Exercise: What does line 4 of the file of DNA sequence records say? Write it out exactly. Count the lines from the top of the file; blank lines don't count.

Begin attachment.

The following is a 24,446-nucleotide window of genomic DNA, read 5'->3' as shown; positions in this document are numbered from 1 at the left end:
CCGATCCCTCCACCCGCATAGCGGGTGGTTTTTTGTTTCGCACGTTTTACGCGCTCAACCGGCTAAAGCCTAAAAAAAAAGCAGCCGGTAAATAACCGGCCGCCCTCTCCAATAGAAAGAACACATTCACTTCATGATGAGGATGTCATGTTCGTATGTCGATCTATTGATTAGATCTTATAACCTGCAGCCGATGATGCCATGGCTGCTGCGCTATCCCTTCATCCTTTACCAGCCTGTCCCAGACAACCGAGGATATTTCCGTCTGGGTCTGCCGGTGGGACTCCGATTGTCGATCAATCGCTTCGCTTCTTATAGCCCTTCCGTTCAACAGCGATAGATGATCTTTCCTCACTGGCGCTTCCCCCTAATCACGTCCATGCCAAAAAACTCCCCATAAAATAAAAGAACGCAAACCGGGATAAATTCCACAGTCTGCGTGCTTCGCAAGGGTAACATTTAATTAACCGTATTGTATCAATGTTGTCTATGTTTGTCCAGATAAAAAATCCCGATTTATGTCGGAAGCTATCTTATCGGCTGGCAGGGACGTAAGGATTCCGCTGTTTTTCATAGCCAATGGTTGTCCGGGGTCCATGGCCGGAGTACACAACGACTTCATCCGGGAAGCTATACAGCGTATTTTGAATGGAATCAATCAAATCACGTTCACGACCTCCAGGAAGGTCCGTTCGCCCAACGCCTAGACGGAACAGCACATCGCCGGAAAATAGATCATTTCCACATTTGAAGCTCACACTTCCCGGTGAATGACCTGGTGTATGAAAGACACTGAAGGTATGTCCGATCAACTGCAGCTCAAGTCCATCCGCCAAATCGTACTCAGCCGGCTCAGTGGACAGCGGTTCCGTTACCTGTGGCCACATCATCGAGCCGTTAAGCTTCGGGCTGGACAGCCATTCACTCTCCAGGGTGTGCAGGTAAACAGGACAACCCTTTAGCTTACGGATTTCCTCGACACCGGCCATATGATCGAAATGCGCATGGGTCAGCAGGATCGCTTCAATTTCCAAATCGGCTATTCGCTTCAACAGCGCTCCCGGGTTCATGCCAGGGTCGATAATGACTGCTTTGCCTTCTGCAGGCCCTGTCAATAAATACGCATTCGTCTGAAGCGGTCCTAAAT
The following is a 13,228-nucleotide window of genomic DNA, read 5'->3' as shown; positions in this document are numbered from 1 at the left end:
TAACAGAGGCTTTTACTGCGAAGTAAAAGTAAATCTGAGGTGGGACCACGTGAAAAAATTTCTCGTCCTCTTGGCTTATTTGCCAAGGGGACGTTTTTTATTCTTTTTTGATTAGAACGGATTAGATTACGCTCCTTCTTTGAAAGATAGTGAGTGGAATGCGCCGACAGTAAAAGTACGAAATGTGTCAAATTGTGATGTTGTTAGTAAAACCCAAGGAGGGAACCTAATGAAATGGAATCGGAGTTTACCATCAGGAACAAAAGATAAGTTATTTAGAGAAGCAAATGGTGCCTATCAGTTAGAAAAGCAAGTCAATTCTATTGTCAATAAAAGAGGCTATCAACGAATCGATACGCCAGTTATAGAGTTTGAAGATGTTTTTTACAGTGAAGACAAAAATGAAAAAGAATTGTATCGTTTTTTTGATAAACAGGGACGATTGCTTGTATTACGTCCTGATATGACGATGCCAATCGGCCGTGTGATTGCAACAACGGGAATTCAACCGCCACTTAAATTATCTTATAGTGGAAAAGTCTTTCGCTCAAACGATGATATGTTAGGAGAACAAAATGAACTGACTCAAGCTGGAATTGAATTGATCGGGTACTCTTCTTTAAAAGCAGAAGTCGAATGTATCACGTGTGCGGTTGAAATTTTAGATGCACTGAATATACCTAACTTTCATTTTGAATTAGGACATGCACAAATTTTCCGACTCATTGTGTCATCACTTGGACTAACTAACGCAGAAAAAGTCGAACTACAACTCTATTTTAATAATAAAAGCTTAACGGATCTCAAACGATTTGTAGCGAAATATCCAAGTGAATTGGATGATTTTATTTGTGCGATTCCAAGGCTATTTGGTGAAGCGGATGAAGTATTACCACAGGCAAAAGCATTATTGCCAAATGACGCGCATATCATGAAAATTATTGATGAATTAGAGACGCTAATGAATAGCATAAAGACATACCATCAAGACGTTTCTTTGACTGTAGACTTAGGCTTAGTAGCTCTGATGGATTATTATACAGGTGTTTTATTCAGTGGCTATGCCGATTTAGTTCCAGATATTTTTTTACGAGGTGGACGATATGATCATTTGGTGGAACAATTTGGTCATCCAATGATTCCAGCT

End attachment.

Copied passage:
TAACAGAGGCTTTTACTGCGAAGTAAAAGTAAATCTGAGGTGGGACCACGTGAAAAAATTTCTCGTCCTCTTGGCTTATTTGCCAAGGGGACGTTTTTTATTCTTTTTTGATTAGAACGGATTAGATTACGCTCCTTCTTTGAAAGATAGTGAGTGGAATGCGCCGACAGTAAAAGTACGAAATGTGTCAAATTGTGATGTTGTTAGTAAAACCCAAGGAGGGAACCTAATGAAATGGAATCGGAGTTTACCATCAGGAACAAAAGATAAGTTATTTAGAGAAGCAAATGGTGCCTATCAGTTAGAAAAGCAAGTCAATTCTATTGTCAATAAAAGAGGCTATCAACGAATCGATACGCCAGTTATAGAGTTTGAAGATGTTTTTTACAGTGAAGACAAAAATGAAAAAGAATTGTATCGTTTTTTTGATAAACAGGGACGATTGCTTGTATTACGTCCTGATATGACGATGCCAATCGGCCGTGTGATTGCAACAACGGGAATTCAACCGCCACTTAAATTATCTTATAGTGGAAAAGTCTTTCGCTCAAACGATGATATGTTAGGAGAACAAAATGAACTGACTCAAGCTGGAATTGAATTGATCGGGTACTCTTCTTTAAAAGCAGAAGTCGAATGTATCACGTGTGCGGTTGAAATTTTAGATGCACTGAATATACCTAACTTTCATTTTGAATTAGGACATGCACAAATTTTCCGACTCATTGTGTCATCACTTGGACTAACTAACGCAGAAAAAGTCGAACTACAACTCTATTTTAATAATAAAAGCTTAACGGATCTCAAACGATTTGTAGCGAAATATCCAAGTGAATTGGATGATTTTATTTGTGCGATTCCAAGGCTATTTGGTGAAGCGGATGAAGTATTACCACAGGCAAAAGCATTATTGCCAAATGACGCGCATATCATGAAAATTATTGATGAATTAGAGACGCTAATGAATAGCATAAAGACATACCATCAAGACGTTTCTTTGACTGTAGACTTAGGCTTAGTAGCTCTGATGGATTATTATACAGGTGTTTTATTCAGTGGCTATGCCGATTTAGTTCCAGATATTTTTTTACGAGGTGGACGATATGATCATTTGGTGGAACAATTTGGTCATCCAATGATTCCAGCT